You could have Oldest Child ask them to let you help them with the new form to have Closest Child first and Oldest Child second.

If possible, do more than one original. Some transactions require original and it can be scary to let that out of your possession.

P.S. You could also redo the very same document just adding the Closest Child at the end (Oldest Child first, Closest Child second) and then when it's needed, Oldest Child can decline to serve (or decline until a future date). Then Closest Child has what is needed to do most of the work.
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Old 04-10-2016, 08:13 AM   #9
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By the way, financial institutions often choose not to recognize DPOAs unless your parent has handed them a copy.

Some banks require their own forms...
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Old 04-10-2016, 08:16 AM   #10
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Finally, if they are both getting demented now, it would be best to go ahead and delegate POA to the trusted children, and not to one another. Maybe this is what they would resist most. (Most banks still won't accept it unless the parent gives the bank a copy).
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Old 04-10-2016, 09:25 AM   #11
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Short answer is that an agent of a POA cannot transfer agency authority to another person. If your parents are legally competent, the best choice is to have them execute a new POA. While you can pull a form off the internet, the money paid to an attorney to get it done correctly is well spent. Don't go cheap on important legal documents.
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Old 04-10-2016, 12:02 PM   #12
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Short answer is that an agent of a POA cannot transfer agency authority to another person. If your parents are legally competent, the best choice is to have them execute a new POA. While you can pull a form off the internet, the money paid to an attorney to get it done correctly is well spent. Don't go cheap on important legal documents.
+1 on these points. I think the only way to avoid a lawyer on the new POA is if you are certain about the requirements for the new document to supercede the old one. Just notarizing the new POA may not be enough. It may need to be recorded or registered somewhere.
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Old 04-10-2016, 03:53 PM   #13
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+1 on these points. I think the only way to avoid a lawyer on the new POA is if you are certain about the requirements for the new document to supercede the old one. Just notarizing the new POA may not be enough. It may need to be recorded or registered somewhere.
quick search...
Quote:
You can revoke your power of attorney whenever you want, as long as you are mentally competent. This revocation should be in writing, signed by you in front of a notary public, and delivered to the attorney-in-fact and any third parties with whom your agent has been in contact (e.g., your bank).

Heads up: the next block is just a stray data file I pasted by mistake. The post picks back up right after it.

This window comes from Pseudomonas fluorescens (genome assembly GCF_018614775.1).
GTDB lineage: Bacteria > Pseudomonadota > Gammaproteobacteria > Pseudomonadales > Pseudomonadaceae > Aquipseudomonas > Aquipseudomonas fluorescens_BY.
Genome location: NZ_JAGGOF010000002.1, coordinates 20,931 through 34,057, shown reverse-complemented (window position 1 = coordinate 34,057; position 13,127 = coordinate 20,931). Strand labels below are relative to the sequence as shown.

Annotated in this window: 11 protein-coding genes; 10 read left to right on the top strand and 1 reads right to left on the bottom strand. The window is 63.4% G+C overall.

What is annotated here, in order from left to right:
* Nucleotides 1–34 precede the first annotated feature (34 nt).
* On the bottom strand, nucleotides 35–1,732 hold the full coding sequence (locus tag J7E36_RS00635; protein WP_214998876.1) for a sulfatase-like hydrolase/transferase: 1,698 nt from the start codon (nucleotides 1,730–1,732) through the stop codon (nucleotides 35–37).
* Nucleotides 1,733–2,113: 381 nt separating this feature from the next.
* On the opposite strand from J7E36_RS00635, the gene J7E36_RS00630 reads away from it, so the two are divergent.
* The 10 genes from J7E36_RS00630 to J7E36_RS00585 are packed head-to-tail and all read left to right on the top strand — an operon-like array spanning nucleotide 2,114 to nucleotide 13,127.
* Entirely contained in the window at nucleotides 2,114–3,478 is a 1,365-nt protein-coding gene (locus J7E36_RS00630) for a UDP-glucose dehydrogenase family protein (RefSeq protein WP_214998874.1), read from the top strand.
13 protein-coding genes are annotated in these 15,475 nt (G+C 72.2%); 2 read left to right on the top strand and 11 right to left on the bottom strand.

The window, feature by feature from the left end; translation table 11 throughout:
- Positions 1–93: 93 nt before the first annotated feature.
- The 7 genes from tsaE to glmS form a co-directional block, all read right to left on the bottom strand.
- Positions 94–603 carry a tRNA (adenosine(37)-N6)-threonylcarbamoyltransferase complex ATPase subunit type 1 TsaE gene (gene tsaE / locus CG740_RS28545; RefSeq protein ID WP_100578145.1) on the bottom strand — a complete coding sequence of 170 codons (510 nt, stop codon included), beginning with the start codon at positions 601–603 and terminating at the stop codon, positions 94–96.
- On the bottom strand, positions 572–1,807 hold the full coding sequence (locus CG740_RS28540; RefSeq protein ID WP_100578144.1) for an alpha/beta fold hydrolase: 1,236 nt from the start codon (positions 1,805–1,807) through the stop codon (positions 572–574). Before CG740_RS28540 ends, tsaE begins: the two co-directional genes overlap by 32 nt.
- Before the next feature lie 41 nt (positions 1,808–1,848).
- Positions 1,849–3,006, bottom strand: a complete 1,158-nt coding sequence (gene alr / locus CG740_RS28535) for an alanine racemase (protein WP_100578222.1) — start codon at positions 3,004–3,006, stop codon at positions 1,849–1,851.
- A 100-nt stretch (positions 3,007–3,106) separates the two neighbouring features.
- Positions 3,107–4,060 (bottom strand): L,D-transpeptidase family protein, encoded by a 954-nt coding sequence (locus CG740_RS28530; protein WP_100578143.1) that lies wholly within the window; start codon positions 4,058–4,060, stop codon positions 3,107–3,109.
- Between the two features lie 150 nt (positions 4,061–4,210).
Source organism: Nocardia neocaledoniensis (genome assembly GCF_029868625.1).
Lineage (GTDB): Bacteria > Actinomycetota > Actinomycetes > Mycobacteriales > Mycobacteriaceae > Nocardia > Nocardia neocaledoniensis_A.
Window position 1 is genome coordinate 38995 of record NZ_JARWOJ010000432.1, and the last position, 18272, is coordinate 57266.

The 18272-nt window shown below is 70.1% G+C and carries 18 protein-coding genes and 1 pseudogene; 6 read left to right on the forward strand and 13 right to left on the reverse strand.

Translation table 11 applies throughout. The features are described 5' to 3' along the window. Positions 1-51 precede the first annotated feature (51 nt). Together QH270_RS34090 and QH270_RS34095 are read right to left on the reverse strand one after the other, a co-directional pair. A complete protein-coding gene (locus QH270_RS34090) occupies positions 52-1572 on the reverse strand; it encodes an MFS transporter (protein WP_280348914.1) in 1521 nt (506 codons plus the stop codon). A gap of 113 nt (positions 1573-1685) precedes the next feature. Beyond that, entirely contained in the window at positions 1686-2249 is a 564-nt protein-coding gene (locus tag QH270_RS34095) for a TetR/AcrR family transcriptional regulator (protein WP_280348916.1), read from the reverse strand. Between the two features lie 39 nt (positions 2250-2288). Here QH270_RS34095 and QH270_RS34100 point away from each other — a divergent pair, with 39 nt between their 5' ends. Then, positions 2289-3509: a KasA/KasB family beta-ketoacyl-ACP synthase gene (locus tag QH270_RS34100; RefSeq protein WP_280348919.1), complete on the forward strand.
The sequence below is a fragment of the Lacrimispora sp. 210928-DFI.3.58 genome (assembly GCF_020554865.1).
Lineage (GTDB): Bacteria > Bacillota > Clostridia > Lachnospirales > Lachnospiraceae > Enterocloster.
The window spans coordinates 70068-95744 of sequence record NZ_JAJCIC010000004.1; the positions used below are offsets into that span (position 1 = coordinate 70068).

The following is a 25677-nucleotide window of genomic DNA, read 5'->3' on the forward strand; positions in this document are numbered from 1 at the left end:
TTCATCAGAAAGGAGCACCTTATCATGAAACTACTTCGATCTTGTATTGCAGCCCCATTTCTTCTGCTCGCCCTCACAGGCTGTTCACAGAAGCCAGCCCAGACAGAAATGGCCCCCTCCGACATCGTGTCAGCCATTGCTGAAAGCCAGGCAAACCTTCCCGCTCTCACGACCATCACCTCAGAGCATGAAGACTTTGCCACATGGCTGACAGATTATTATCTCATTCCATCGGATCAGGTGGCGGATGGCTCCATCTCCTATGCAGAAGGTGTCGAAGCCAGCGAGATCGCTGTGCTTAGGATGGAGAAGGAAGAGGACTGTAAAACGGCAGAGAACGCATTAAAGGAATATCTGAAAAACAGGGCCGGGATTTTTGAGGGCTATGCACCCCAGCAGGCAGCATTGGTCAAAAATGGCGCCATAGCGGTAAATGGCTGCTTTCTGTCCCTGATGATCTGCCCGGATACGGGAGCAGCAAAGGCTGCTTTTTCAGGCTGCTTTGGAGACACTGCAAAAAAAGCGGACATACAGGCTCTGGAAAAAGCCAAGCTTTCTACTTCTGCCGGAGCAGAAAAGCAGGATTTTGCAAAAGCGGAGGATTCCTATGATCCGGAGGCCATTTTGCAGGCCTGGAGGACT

If these have never been used and only the family are involve. Have them revoke the documents. Using a lawyer is a straight forward way.
If you don't revoke the old ones... they I'd assume both are valid. In this case likely not an issue if all children are in agreement.
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Old 04-10-2016, 08:26 PM   #14
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Originally Posted by pmac View Post
Short answer is that an agent of a POA cannot transfer agency authority to another person. If your parents are legally competent, the best choice is to have them execute a new POA. While you can pull a form off the internet, the money paid to an attorney to get it done correctly is well spent. Don't go cheap on important legal documents.
What he said. There are times to try to save money, this is not one of them. The clock is ticking on how long your parents are going to be considered competent to appoint a POA and you need to get that done now. Otherwise it goes the much more convoluted/expensive route of having physicians asses their competence, reporting to a court, the court weighing the reports, and finally appointing a POA with maybe reporting requirements to the court. All of this is going to cost gobs more money and time than simply hiring an attorney to do the paperwork now.
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Old 04-10-2016, 09:51 PM   #15
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I just had it done for my wife and myself and it was $400 here in CA. Cheap insurance!
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Old 04-10-2016, 11:18 PM   #16
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In our case, the existing POA's were developed and signed back in 2000. I did not happen to notice if they were notarized, but since a lawyer prepared them I assume they did that part as well. I don't think they are registered, and I also don't know the registration requirements in my state. My plan, as far as I had gotten, was to offer to help my parents prepare a new POA and then go from there.